On March 8, Gov. Kim Reynolds signed a new bill into law – Senate File 413. The most notable changes from the new legislation are that it will reduce the early voting window from 29 to 20 days and polls will close at 8 p.m., one hour earlier.
Iowa House passed the bill, 57-37 Feb. 24, with every Republican in support and every Democrat opposed. Six representatives were absent. The House vote came a day after the State Senate passed the measure, 30-18, with two absent.
While some claim SF413 is an act of “voter suppression” orchestrated by the GOP, Iowa Secretary of State Paul Pate said the new law is in response to perceived issues.
“Unfortunately some of those issues were because we had some renegade auditors,” Pate said.
Pate said three county auditors – Joel Miller of Linn, Travis Weipert of Johnson, and Pat Gil of Woodbury – blatantly ignored the law and the directive of his office by distributing pre-filled absentee ballot forms, which circumvents election security measures and invites identity theft.
“They knew,” he said. “We had already covered this topic with auditors in early meetings and I had specifically communicated with these auditors telling them not to do it.”
Pate said the pre-filled absentee ballots were printed with the voter’s confidential Voter ID Numbers.
“It’s like your bank pin number. You don’t send it out,” he said “It was unsolicited. They didn’t even know it was coming.”
At least one voter received the wrong ballot request form from Weipert’s office, which could have lead to a voter losing their right to vote.
“That is part of what the legislature is responding to,” Pate said.
Under the new law, absentee ballots will also have to arrive by the time the polls close in order to be counted, rather than counting as long as they were placed in the mail the day before Election Day. County auditors who disobey or fail to follow state guidance could face criminal charges.
Pate on absentee voting
In 2020, Iowans broke an all-time turnout record for a general election with more than 1,697,000 voters, surpassing the previous the previous state record of 1,589,951 set in 2012. That record was achieved, in part, by Pate’s decision to exercise his emergency powers to mail absentee ballot request forms to every active registered voter in the state ahead of the June 2 primary.
“We were amidst of the COVID coming out. We knew it was a really devastating pandemic. We just didn’t know how, or what it’s going to look like, and going into an election ... we knew we had concern about the safety of the voter,” said Pate. “When you’re bringing in thousands of people to vote in close proximity, it was an invitation for a problem we didn’t want to put our citizens to.”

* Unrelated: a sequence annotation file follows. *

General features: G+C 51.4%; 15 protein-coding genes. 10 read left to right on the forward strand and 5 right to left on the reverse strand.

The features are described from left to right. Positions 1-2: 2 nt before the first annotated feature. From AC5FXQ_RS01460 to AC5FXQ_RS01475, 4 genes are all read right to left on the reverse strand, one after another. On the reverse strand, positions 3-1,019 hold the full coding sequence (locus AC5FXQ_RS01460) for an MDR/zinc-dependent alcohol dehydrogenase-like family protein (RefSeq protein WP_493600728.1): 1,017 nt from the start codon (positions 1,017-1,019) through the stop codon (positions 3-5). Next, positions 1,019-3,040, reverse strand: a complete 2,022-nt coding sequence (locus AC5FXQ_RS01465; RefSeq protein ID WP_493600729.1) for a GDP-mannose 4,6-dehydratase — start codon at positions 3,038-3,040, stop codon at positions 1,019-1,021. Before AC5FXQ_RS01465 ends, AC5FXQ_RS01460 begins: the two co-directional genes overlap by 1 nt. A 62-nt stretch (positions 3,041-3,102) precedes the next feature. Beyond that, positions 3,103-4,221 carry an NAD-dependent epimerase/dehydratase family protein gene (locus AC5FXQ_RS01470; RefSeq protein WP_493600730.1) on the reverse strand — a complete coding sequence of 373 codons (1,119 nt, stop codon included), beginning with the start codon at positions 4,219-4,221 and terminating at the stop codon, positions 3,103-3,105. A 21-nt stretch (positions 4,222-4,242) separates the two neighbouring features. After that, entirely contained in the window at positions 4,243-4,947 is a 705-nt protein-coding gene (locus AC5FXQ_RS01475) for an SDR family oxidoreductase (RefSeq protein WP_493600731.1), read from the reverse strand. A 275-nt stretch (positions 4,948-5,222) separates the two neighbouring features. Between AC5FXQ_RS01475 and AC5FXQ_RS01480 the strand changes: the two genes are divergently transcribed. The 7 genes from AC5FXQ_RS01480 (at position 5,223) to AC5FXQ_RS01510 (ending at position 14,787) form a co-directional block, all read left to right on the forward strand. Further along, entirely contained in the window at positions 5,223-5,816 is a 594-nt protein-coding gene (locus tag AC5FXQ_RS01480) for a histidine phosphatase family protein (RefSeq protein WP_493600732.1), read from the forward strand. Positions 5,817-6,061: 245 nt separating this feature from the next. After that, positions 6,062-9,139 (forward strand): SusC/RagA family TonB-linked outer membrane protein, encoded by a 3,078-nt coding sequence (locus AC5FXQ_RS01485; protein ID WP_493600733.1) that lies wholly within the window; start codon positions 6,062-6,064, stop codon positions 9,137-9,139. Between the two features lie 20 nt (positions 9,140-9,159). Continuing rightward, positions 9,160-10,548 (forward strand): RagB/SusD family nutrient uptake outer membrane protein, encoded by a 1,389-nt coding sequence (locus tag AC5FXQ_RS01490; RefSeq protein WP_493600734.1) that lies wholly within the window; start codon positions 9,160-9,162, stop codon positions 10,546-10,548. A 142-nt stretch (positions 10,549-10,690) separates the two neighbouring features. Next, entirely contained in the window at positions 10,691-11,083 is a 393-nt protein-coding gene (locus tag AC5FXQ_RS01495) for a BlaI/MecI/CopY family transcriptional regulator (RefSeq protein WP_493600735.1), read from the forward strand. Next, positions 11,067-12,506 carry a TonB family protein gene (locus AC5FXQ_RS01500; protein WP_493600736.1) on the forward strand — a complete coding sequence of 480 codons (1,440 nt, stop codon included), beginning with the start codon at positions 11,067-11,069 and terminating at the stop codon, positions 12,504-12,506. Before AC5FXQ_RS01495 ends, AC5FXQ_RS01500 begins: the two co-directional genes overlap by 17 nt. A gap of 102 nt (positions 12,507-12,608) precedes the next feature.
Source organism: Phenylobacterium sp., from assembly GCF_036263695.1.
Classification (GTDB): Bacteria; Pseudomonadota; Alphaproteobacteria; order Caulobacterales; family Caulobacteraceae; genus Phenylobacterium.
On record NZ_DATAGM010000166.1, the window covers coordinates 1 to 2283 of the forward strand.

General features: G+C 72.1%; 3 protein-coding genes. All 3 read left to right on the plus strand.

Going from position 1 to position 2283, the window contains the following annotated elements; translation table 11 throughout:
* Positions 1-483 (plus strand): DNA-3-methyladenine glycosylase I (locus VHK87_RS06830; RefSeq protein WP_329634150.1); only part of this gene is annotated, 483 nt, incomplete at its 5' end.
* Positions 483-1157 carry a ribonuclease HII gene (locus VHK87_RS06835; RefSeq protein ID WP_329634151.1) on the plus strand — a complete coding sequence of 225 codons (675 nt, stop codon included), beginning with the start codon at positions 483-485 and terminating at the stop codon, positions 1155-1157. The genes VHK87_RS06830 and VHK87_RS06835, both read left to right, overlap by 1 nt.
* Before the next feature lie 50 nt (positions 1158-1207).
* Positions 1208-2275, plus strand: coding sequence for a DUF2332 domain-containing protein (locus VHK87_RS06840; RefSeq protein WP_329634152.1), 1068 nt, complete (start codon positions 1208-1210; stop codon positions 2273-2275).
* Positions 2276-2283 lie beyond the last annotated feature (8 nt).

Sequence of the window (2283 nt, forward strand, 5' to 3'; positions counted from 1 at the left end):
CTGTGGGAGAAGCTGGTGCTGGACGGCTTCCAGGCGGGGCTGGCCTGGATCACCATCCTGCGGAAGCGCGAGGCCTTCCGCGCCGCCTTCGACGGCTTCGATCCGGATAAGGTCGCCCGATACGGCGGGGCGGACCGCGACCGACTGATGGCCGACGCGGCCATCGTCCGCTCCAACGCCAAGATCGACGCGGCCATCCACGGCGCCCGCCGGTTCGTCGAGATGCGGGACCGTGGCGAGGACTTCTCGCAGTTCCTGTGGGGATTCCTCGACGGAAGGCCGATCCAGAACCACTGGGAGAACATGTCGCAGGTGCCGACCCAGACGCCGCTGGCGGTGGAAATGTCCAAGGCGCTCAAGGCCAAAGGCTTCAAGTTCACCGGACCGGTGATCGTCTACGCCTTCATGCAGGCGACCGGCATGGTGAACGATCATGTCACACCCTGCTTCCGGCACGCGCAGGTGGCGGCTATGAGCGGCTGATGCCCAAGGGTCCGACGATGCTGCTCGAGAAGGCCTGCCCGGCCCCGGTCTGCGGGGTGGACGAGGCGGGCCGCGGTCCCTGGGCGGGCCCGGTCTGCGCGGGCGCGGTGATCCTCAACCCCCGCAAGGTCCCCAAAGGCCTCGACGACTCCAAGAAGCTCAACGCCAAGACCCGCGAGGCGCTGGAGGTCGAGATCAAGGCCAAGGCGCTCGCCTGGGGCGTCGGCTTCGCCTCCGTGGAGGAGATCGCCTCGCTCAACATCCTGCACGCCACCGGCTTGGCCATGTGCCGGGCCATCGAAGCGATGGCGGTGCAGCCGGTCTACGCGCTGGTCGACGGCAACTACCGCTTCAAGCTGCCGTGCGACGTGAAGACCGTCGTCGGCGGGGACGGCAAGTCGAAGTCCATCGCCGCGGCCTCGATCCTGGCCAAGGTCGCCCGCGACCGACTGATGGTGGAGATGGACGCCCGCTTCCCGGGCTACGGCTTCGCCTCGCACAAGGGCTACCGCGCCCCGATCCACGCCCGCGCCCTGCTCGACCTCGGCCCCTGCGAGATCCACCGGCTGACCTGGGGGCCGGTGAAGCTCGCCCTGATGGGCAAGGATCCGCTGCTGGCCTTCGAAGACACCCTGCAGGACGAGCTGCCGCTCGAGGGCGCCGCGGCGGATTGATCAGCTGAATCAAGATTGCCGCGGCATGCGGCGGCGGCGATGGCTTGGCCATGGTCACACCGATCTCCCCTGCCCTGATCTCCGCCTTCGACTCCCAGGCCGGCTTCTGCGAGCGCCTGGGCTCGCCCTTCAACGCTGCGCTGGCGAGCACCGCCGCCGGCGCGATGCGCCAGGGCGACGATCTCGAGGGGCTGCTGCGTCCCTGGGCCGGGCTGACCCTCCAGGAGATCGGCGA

Pate said the effort was successful.
“It protected people in a time that we needed it to. It also clearly demonstrated high voter participation ... for both political parties,” he said.
However, as November’s general election approached, Pate said the Iowa State Legislature removed his emergency power authority, which he then asked members of the State House and Senate to support for the safety of Iowa’s voters.
“They agreed it was the thing to do during the pandemic,” Pate said. “And if we had another pandemic, I would be right up there doing the same thing.”
As the legislature strives to strike a balance between access to absentee ballots and the value of an informed electorate, Pate pointed out some of his concerns.
While a longer window for voting sounds good in theory to some, in Pate’s opinion, it drives up campaign costs, which he said many people already think are too high.
“It puts a lot of pressure on campaigns to have to put their message out well ahead of what would be a normal election cycle,” he said.
Another consequence of a longer voting window Pate noted was that voters could be deprived of information that comes out late in the election season. Pate fears people will not know who all the candidates are as some candidates are still holding debates after many votes have already been cast.
“Don’t think Congress, think, your state legislators, your county supervisors, those kind of races,” Pate said. “Now they are going to fall off on a ticket ... A lot more votes for top of the ticket, not down at the bottom, because they haven’t gotten any information yet. Those campaigns haven’t really gotten out in front of voters.”